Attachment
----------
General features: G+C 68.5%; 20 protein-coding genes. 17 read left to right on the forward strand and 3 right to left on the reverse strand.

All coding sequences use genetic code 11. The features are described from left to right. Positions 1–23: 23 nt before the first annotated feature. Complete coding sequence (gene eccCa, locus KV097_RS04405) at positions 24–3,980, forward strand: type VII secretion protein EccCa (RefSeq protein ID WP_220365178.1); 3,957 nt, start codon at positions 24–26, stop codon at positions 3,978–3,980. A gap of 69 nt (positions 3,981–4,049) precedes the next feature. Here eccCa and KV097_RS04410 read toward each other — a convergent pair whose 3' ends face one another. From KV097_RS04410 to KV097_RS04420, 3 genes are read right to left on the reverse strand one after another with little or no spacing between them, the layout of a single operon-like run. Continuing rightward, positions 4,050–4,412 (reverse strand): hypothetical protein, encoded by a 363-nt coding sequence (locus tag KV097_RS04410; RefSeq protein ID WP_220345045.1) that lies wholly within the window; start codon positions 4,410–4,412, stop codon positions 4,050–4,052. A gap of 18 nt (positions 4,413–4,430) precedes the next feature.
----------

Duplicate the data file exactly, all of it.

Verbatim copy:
General features: G+C 68.5%; 20 protein-coding genes. 17 read left to right on the forward strand and 3 right to left on the reverse strand.

All coding sequences use genetic code 11. The features are described from left to right. Positions 1–23: 23 nt before the first annotated feature. Complete coding sequence (gene eccCa, locus KV097_RS04405) at positions 24–3,980, forward strand: type VII secretion protein EccCa (RefSeq protein ID WP_220365178.1); 3,957 nt, start codon at positions 24–26, stop codon at positions 3,978–3,980. A gap of 69 nt (positions 3,981–4,049) precedes the next feature. Here eccCa and KV097_RS04410 read toward each other — a convergent pair whose 3' ends face one another. From KV097_RS04410 to KV097_RS04420, 3 genes are read right to left on the reverse strand one after another with little or no spacing between them, the layout of a single operon-like run. Continuing rightward, positions 4,050–4,412 (reverse strand): hypothetical protein, encoded by a 363-nt coding sequence (locus tag KV097_RS04410; RefSeq protein ID WP_220345045.1) that lies wholly within the window; start codon positions 4,410–4,412, stop codon positions 4,050–4,052. A gap of 18 nt (positions 4,413–4,430) precedes the next feature.